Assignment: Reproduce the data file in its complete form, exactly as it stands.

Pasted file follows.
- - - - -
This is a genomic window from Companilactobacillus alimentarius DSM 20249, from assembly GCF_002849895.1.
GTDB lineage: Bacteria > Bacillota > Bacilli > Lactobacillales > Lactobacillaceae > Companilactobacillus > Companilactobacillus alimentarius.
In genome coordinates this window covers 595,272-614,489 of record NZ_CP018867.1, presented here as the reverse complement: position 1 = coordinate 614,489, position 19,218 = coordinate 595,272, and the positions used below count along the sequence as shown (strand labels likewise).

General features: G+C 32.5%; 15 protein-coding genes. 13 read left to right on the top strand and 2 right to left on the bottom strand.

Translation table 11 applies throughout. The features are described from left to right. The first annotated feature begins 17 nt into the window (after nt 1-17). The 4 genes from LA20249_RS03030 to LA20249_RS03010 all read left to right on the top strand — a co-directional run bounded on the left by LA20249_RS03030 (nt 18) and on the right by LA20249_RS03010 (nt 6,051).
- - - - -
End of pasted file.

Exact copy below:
This is a genomic window from Companilactobacillus alimentarius DSM 20249, from assembly GCF_002849895.1.
GTDB lineage: Bacteria > Bacillota > Bacilli > Lactobacillales > Lactobacillaceae > Companilactobacillus > Companilactobacillus alimentarius.
In genome coordinates this window covers 595,272-614,489 of record NZ_CP018867.1, presented here as the reverse complement: position 1 = coordinate 614,489, position 19,218 = coordinate 595,272, and the positions used below count along the sequence as shown (strand labels likewise).

General features: G+C 32.5%; 15 protein-coding genes. 13 read left to right on the top strand and 2 right to left on the bottom strand.

Translation table 11 applies throughout. The features are described from left to right. The first annotated feature begins 17 nt into the window (after nt 1-17). The 4 genes from LA20249_RS03030 to LA20249_RS03010 all read left to right on the top strand — a co-directional run bounded on the left by LA20249_RS03030 (nt 18) and on the right by LA20249_RS03010 (nt 6,051).